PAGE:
Tuesday, July 13, 2010
Soldiers can be court-martialed for protecting selves American fighters endangered by violations of 'rules of engagement'
Violating the U.S. military's "Rules of Engagement" in Afghanistan could guarantee a U.S. soldier a court martial, according to sources, even though there are significant concerns the rules actually damage the ability of soldiers to protect themselves in the heat of combat with the Taliban, according to report from Joseph Farah's G2 Bulletin.
U.S. soldiers are being told to consider an Article 15 investigation "as part of the AAR process," or After Action Review, one informed source said. "This is simply incredible. It's like saying 'court martials (sic) will happen, just consider that to be part of your counseling process,'" the military source said.
G2 Bulletin reported last December that the new rules of engagement ostensibly designed to protect Afghan civilians were putting the lives of U.S. forces in jeopardy as the Taliban began to learn to game plan their imposed limits. The ROEs were put in place in response to Afghan President Hamid Karzai's complaints over mounting civilian casualties during firefights.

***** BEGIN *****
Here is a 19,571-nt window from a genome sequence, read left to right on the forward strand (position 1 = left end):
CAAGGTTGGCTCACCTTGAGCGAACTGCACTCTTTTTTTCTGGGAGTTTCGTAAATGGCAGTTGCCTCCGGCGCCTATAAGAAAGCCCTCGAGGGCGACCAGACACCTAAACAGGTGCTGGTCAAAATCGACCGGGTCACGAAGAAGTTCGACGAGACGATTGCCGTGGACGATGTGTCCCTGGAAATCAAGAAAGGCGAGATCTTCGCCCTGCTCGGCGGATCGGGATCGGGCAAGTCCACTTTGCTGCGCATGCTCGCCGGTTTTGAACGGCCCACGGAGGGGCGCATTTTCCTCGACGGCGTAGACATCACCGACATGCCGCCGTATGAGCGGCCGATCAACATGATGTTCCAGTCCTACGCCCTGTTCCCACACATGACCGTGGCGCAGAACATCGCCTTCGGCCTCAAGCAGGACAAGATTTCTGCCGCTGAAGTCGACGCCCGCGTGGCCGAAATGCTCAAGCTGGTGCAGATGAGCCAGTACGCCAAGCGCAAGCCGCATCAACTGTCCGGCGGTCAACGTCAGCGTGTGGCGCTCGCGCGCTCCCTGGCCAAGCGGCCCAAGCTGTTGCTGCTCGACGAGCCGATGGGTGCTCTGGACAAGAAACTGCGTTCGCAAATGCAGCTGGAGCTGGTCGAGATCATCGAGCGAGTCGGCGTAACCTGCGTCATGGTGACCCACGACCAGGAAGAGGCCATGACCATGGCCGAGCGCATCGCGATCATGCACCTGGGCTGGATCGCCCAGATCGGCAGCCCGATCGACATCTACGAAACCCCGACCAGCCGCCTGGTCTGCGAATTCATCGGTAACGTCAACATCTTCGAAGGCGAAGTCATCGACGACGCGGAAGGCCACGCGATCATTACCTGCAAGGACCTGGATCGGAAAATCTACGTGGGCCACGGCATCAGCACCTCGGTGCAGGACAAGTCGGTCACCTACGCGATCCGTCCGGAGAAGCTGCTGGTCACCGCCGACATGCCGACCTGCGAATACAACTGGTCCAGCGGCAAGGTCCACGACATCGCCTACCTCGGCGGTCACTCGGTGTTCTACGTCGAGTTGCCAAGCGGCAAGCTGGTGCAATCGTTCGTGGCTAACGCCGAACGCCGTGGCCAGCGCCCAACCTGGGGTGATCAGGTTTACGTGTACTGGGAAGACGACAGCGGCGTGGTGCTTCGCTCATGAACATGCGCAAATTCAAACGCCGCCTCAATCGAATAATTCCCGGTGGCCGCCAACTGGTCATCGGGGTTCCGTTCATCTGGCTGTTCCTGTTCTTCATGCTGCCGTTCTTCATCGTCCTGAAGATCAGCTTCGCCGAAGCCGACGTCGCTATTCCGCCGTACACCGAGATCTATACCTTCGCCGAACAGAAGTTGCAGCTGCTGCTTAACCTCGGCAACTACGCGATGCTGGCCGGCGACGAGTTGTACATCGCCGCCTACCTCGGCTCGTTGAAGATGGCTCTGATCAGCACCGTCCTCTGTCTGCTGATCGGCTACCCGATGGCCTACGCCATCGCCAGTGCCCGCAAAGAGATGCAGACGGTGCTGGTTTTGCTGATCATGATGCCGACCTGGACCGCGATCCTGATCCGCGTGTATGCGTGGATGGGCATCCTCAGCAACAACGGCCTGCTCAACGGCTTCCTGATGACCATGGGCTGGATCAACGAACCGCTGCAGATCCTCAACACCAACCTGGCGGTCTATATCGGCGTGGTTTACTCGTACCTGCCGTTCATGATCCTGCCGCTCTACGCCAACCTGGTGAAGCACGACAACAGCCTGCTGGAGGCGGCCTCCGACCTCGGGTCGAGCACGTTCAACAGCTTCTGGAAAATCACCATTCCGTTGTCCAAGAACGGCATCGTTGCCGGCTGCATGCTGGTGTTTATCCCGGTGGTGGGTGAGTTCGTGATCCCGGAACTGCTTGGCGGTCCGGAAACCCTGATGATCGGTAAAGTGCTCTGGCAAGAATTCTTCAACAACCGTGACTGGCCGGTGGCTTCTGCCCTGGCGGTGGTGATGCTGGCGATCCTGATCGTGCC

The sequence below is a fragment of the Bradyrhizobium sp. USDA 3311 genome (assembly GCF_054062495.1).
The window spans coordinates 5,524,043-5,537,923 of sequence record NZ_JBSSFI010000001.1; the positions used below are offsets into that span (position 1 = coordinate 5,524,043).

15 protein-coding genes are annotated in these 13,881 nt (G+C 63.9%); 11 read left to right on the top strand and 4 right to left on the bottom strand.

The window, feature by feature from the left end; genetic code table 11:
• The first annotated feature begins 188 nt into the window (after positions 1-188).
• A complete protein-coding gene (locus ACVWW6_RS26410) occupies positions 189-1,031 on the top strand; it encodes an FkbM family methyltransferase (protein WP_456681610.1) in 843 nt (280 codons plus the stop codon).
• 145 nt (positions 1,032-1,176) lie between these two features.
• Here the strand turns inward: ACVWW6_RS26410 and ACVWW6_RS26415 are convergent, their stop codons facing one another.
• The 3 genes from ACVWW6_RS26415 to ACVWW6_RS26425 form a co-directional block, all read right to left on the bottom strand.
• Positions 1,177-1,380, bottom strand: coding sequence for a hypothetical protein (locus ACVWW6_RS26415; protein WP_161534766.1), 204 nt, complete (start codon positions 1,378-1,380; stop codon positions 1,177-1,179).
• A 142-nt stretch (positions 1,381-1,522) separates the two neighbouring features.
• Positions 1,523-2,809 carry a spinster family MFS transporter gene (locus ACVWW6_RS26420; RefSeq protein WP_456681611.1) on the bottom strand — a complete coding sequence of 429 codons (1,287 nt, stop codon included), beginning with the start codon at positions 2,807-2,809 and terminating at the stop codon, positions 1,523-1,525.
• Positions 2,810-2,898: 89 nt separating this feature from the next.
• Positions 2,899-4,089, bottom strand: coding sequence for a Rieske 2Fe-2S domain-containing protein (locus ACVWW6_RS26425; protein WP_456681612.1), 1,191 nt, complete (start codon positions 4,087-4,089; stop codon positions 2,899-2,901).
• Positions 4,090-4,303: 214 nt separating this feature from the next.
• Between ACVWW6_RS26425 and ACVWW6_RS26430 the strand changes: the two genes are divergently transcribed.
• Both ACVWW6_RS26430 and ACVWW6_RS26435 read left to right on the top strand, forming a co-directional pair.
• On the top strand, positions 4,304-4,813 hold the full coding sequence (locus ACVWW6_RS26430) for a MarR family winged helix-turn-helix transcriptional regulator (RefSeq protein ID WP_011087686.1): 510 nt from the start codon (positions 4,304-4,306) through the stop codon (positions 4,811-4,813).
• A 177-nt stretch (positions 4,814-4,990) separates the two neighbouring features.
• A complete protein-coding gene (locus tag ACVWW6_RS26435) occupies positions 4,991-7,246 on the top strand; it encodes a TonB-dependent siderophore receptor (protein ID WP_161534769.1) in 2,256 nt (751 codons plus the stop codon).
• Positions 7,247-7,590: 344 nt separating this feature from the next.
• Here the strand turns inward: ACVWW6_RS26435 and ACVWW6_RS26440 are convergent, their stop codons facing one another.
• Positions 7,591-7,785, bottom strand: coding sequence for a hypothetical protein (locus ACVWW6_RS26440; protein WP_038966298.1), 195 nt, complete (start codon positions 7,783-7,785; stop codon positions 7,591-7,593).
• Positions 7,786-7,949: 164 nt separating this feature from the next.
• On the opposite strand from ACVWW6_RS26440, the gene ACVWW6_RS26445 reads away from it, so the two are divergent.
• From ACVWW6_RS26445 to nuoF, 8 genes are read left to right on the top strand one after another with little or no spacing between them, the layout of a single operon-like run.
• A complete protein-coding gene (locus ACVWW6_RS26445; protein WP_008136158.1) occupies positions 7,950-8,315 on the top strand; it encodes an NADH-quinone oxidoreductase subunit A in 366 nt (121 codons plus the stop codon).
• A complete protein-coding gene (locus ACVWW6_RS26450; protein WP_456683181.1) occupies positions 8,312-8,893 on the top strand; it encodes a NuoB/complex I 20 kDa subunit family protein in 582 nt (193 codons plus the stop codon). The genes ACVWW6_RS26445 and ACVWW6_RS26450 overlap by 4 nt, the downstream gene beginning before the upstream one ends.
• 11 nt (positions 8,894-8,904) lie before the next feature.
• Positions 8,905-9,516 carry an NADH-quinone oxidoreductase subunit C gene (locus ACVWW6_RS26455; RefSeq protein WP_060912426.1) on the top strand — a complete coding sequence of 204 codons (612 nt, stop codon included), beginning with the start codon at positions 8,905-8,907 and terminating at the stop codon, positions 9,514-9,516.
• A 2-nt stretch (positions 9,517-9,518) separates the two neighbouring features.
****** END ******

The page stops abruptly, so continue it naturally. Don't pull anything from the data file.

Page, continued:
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But soldiers are worrying that the rules, said to be classified U.S. and NATO Secret, imposed serious restrictions to include no night or surprise searches, warning villagers prior to searches and no firing on insurgents if they are walking away from having just planted an explosive.
The more restrictive rules were imposed by Gen. Stanley McChrystal, the former U.S. forces in Afghanistan commander. He recently was dismissed over his published comments criticizing the national security civilian leadership and replaced by Gen. David Petraeus.
Military sources said the rules offer a six-step escalation of force (EOF) to include visual warning, audible warning, non-lethal weapons and tactics, point weapons at potential threat, disabling shot and shoot to kill.
But they are complicated by the necessity to protect such sites as hospitals and religious and historical sites. And the rules also must be coordinated with a page-long list of specific points imposed by Karzai.
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